• His level of stamina and an ability to deal with levels of stress that would have broke most people, set him apart.
  • Startup Life according to Musk is like: ” eating glass and staring into the abyss”
  • An optimistic outlook is essential
  • His ability to stay focused and keep a cool head is what saved his companies multiple times. He was able to make clear long-term decisions even under the danger of losing his lives work (Tesla and SpaceX). Also his ability to endure pain and work through it.
  • Elon would quiz experts until he knew everything they knew. That is how he learned how to build rockets.
  • He has a sense of urgency about everything
  • All of Elon’s companies are interconnected in the short and long-term.
  • “He is not chasing momentary opportunities (Money) in business. He’s trying to solve big problems”
  • What makes him also special is that he combines engineering /physic with business thinking.
  • “Musk just seems to have a level of conviction that is so intense and exceptional as to be off-putting to some people.”
  • Dont be afraid to think Big even world changing
  • Output more valuable than Input equals Profit
  • Ask if there is a Law of Nature that stands in your way, if not it is possible.

Lying by Sam Harris

Lying by Sam Harris, Book Notes

Is lying ever justified? This book goes to solve that question. Here are some of the quotes/ notes I got out of it:

We often behave in ways that are guaranteed to make us unhappy. Many of us spend our lives marching with open eyes toward remorse, regret, guilt, and disappointment.And nowhere do our injuries seem more casually self-inflicted, or the suffering we create more disproportionate to the needs of the moment, than in the lies we tell to other human beings. Lying is the royal road to chaos.

 

Endless forms of suffering and embarrassment could be easily avoided by simply telling the truth

 

The Mirror of Honesty

Honesty is a gift we can give to others. It is also a source of power and an engine of simplicity.

Avoiding a wide range of long-term problems, but at the cost of occasional, short-term discomfort.

Lying is the lifeblood of addiction.

Telling the truth can also reveal ways in which we want to grow, but haven’t jet.

 

Two Types of Lies

Two categories: the bad things we do (acts of commission) and the good things we fail to do (acts of omission)

We tend to judge the former far more harshly.

To lie about one’s age, marital status, career, etc. is one thing; to fail to correct false impressions whenever they arise is another.

 

White Lies

What could be wrong with truly “white” lies? First, they are still lies. And in telling them, we incur all the problems of being less than straightforward in our dealings with other people. Sincerity, authenticity, integrity, mutual understanding—these and other sources of moral wealth are destroyed the moment we deliberately misrepresent our beliefs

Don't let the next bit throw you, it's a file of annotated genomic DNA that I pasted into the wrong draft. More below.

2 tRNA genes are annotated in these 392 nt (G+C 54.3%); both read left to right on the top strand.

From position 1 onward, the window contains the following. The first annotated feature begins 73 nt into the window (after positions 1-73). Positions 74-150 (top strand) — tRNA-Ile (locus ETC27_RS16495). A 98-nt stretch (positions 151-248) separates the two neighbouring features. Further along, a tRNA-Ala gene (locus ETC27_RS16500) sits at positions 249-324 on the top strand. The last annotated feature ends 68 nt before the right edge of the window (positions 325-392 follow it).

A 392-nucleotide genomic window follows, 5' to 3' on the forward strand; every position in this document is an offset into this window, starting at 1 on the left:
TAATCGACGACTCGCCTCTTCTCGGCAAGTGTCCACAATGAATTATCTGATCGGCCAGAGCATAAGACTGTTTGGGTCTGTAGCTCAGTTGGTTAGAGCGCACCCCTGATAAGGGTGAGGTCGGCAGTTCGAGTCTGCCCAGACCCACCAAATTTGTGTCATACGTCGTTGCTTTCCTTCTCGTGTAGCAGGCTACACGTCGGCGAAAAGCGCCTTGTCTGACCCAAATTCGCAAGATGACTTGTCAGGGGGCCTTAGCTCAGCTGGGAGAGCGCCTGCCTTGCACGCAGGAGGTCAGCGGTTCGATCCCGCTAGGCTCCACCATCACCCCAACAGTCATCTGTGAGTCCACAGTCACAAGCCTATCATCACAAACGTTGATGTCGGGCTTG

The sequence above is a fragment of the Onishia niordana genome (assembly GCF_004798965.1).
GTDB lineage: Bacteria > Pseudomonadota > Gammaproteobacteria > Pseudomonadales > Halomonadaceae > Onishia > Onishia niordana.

By lying, we deny our friends access to reality—and their resulting ignorance often harms them in ways we did not anticipate. A white lie is simply a denial of these realities.

False encouragement is a kind of theft: it steals time, energy, and motivation a person could put toward some other purpose.

When we presume to lie for the benefit of others, we have decided that we are the best judges of how much they should understand about their own lives

These silences are lacerating. Wisdom remains unshared, promises unmade, and apologies unoffered. The opportunity to say something useful to the people we love soon disappears, never to return

 

Trust

We have already seen that children can be dangerous to keep around if one wants to lie with impunity.

 

Faint Praise

“Honest feedback could have spared me an immense amount of wasted effort”

 

Lies beget other lies.

Lies must be continually protected from collisions with reality.

When you tell the truth, you have nothing to keep track of.

Lies require an extraordinary amount of work—all of which comes at the expense of authentic communication and free attention

The liar must weigh each new disclosure, whatever the source, to see whether it might damage the facade that he has built.

 

Research indicates that liars trust those they deceive less than they otherwise might—and the more damaging their lies, the less they trust, or even like, their victims

 

Integrity

Vulnerability comes in pretending to be someone you are not.

Rumors, even if disproven, are always kept in our minds when we interact with that person. They sick essentially

“illusory truth effect.” Familiarity breeds credence

 

Conclusion

Lying is, almost by definition, a refusal to cooperate with others. It condenses a lack of trust and trustworthiness into a single act.

It is both a failure of understanding and an unwillingness to be understood. T

By lying, we deny others a view of the world as it is.

We also force upon ourselves subsequent choices—to maintain the deception or not—that can complicate our lives. In this way, every lie haunts our future.

How would your relationships change if you resolved never to lie again? What truths might suddenly come into view in your life? What kind of person would you become? And how might you change the people around you?

Want to buy the Book?

 

Notes:

Some great Videos on that topic:

Sam Harris Talk

Tai Lopez Book Review

What makes Ideas stick?

What makes ideas stick and what makes them worth sharing? How can we make our Message stick? In the great book Made to Stick by Chip and Dan Heath we get an answer, they call it the stickiness Factor:

Ideas must be

  1. Simple
  2. Unexpected
  3. Concrete
  4. Credible
  5. Emotional
  6. Tell a Story
  1. Simple: Strip the Idea to the core! What is the most important thing you want people to take away from it? What is the main problem your idea seeks to solve? Keep it Simple
  2. Unexpected: Things that are boring don’t get shared so we have to grab attention by suprising people! How to do that?
    • Break a pattern people are used to
    • Pose a Question or a puzzle
    • Use a mystery story